One of the most common applications is for sealing the anti-tamper seals that are stuck to the top of medicine and drinks bottles. A foil seal coated with "hot-melt glue" is inserted into the plastic cap and screwed onto the top of each bottle during manufacture. These foil seals are then rapidly heated as the bottles pass under an induction heater on the production line. The heat generated melts the glue and seals the foil onto the top of the bottle. When the cap is removed, the foil remains providing an airtight seal and preventing any tampering or contamination of the bottle's contents until the customer pierces the foil.
Another common application is "getter firing" to remove contamination from evacuated tubes such as TV picture tubes, vacuum tubes, and various gas discharge lamps. A ring of conductive material called a "getter" is placed inside the evacuated glass vessel. Since induction heating is a non-contact process it can be used to heat the getter that is already sealed inside a vessel. An induction work coil is located close to the getter on the outside of the vacuum tube and the AC source is turned on. Within seconds of starting the induction heater, the getter is heated white hot, and chemicals in its coating react with any gasses in the vacuum. The result is that the getter absorbs any last remaining traces of gas inside the vacuum tube and increases the purity of the vacuum.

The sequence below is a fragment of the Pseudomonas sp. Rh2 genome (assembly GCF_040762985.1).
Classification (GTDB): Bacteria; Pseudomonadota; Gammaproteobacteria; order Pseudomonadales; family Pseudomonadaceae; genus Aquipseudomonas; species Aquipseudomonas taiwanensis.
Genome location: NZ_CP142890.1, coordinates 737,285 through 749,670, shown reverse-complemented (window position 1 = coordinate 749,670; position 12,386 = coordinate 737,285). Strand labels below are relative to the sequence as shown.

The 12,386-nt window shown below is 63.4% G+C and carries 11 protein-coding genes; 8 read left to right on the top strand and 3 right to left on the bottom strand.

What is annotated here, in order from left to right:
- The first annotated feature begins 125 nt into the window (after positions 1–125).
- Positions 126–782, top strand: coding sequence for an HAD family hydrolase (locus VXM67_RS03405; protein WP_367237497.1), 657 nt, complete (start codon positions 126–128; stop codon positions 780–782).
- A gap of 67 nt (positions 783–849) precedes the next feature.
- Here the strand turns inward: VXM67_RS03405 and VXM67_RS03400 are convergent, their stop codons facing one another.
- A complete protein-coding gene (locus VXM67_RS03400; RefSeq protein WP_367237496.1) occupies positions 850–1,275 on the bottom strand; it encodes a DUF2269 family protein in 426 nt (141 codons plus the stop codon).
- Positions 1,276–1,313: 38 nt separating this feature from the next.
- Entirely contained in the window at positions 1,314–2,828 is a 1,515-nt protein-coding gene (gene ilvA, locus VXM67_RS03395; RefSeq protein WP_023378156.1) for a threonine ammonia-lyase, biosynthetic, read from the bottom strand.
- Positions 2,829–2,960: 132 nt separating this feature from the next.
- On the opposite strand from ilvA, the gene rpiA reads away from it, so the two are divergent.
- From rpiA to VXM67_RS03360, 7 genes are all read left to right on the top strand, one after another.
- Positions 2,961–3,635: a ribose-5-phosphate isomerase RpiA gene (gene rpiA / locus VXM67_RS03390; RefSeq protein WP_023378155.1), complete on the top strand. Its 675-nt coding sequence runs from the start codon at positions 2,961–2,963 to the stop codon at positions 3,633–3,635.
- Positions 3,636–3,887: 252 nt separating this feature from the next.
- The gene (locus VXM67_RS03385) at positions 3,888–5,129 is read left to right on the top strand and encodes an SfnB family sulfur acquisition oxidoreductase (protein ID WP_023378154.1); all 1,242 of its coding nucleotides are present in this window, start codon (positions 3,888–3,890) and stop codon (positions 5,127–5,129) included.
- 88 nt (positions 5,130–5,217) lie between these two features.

Yet another common application for induction heating is a process called Zone purification used in the semiconductor manufacturing industry. This is a process in which silicon is purified by means of a moving zone of molten material. An Internet Search is sure to turn up more details on this process that I know little about.
Other applications include induction melting, induction welding,induction forging and induction brazing or metals. Induction cooking hobs and rice cookers. Metal hardening of ammunition, gear teeth, saw blades and drive shafts, etc are also common applications because the induction process heats the surface of the metal very rapidly. Therefore it can be used for surface hardening, and hardening of localised areas of metallic parts by "outrunning" the thermal conduction of heat deeper into the part or to surrounding areas. The non contact nature of induction heating also means that it can be used to heat materials in analytical applications without risk of contaminating the specimen. Similiarly, metal medical instruments may be sterilised by heating them to high temperatures whilst they are still sealed inside a known sterile environment, in order to kill germs.